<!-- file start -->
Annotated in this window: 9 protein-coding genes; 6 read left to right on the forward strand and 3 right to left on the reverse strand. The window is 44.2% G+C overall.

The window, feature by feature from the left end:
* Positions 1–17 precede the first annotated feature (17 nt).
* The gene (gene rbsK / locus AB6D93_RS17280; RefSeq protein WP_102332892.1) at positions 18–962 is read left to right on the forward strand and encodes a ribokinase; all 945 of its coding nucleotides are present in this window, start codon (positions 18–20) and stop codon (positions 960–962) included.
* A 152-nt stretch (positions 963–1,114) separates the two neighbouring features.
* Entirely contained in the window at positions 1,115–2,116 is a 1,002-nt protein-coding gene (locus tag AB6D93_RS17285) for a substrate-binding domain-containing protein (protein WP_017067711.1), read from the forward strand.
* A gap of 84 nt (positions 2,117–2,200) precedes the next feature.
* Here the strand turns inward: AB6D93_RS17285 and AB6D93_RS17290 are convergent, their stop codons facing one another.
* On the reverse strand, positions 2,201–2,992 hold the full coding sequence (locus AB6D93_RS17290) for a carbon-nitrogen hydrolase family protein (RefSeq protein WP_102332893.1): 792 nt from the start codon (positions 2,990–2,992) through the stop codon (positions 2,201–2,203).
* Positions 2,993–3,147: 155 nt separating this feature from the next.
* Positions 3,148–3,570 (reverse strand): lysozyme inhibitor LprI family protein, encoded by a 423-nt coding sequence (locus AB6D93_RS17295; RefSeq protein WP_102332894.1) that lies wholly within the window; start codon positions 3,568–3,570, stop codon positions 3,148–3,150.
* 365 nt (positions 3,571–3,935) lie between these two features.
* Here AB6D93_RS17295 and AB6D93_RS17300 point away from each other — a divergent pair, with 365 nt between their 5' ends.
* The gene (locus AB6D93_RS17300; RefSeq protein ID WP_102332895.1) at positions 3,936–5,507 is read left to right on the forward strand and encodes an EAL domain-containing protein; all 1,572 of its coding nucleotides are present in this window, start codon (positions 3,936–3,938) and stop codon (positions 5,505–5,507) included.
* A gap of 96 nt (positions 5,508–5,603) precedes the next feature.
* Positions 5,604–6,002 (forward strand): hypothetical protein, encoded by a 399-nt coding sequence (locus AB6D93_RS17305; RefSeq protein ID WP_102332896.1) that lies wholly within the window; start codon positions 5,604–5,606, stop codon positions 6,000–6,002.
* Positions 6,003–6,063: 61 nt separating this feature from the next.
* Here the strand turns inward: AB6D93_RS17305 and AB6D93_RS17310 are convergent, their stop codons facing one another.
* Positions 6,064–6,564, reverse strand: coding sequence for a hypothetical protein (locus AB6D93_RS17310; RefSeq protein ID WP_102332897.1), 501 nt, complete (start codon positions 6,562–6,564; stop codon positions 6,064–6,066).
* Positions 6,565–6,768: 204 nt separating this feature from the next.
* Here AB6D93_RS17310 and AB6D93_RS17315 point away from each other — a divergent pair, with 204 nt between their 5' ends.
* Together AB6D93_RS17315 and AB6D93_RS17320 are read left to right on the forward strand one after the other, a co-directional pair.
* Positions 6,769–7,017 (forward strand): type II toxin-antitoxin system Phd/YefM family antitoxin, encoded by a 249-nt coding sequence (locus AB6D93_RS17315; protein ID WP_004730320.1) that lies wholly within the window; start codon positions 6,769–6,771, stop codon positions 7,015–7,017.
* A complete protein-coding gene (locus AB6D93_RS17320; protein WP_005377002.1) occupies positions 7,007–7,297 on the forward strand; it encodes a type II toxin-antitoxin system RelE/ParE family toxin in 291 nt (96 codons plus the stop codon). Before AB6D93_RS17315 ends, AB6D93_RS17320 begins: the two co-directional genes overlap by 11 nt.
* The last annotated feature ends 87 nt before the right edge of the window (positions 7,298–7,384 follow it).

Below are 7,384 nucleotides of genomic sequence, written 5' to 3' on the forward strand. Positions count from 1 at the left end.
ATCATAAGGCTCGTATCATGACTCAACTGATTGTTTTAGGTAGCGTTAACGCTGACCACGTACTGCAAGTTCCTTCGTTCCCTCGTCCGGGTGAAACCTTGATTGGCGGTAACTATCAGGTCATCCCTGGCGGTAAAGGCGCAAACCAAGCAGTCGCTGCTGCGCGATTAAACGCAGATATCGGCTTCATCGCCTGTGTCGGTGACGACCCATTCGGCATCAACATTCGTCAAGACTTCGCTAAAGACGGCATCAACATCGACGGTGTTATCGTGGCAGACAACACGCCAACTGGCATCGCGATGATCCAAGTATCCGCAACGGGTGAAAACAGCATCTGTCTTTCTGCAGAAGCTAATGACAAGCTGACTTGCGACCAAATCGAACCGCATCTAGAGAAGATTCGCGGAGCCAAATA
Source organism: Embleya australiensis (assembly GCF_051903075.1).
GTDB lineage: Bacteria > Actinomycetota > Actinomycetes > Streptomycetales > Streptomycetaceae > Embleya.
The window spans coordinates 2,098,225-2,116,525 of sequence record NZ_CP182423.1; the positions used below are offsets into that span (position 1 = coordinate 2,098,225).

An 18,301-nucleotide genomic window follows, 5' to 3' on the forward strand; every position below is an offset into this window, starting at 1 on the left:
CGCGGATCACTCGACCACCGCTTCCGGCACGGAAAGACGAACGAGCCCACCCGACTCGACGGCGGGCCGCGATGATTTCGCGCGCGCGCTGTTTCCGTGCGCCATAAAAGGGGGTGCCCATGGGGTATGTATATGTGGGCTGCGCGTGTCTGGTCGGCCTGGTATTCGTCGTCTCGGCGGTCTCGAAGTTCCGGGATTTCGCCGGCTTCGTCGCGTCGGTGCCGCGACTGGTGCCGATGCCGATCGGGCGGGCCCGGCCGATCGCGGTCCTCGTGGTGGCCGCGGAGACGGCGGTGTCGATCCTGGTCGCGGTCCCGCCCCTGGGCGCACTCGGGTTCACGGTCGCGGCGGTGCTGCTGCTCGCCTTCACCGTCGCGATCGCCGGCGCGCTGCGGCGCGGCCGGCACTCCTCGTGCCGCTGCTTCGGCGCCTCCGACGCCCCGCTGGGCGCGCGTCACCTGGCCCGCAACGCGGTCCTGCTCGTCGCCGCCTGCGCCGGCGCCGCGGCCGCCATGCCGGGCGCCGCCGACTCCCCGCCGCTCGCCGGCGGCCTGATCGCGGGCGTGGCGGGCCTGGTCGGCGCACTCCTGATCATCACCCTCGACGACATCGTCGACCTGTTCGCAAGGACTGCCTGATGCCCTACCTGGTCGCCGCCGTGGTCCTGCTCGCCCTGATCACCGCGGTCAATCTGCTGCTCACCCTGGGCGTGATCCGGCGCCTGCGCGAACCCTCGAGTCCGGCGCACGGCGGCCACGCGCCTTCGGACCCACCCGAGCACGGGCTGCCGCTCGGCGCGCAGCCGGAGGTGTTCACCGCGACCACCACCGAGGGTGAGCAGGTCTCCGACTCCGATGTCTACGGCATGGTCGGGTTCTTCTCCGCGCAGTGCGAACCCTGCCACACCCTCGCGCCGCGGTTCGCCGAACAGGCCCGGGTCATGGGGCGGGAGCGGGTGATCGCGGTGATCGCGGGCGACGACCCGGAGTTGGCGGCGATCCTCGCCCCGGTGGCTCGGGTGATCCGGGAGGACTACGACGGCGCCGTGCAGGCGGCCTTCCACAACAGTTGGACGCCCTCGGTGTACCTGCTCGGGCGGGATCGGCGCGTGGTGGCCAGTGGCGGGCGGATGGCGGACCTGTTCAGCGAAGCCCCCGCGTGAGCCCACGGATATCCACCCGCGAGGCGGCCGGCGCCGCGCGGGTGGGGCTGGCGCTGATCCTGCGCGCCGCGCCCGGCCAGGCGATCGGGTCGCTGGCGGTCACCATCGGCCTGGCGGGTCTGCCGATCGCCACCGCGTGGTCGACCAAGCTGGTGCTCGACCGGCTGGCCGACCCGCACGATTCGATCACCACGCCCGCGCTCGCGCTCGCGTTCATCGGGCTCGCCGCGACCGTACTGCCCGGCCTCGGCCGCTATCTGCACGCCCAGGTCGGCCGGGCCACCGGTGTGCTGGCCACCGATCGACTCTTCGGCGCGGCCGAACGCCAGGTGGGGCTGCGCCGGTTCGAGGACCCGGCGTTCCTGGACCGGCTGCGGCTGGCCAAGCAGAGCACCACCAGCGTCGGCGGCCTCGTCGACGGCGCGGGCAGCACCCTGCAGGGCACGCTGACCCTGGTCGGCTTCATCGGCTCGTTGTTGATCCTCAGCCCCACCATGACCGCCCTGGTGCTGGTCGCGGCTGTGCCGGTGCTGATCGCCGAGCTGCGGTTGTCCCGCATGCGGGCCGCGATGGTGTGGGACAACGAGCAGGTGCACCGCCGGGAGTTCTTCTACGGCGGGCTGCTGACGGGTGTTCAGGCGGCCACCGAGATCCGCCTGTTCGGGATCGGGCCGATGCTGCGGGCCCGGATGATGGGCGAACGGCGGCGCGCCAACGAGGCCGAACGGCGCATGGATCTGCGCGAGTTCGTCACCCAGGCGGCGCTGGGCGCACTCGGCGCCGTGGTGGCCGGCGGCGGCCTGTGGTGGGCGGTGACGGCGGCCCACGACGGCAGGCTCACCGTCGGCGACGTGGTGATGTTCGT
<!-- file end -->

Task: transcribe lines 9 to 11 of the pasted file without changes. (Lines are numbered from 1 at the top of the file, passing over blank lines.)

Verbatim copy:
* On the reverse strand, positions 2,201–2,992 hold the full coding sequence (locus AB6D93_RS17290) for a carbon-nitrogen hydrolase family protein (RefSeq protein WP_102332893.1): 792 nt from the start codon (positions 2,990–2,992) through the stop codon (positions 2,201–2,203).
* Positions 2,993–3,147: 155 nt separating this feature from the next.
* Positions 3,148–3,570 (reverse strand): lysozyme inhibitor LprI family protein, encoded by a 423-nt coding sequence (locus AB6D93_RS17295; RefSeq protein WP_102332894.1) that lies wholly within the window; start codon positions 3,568–3,570, stop codon positions 3,148–3,150.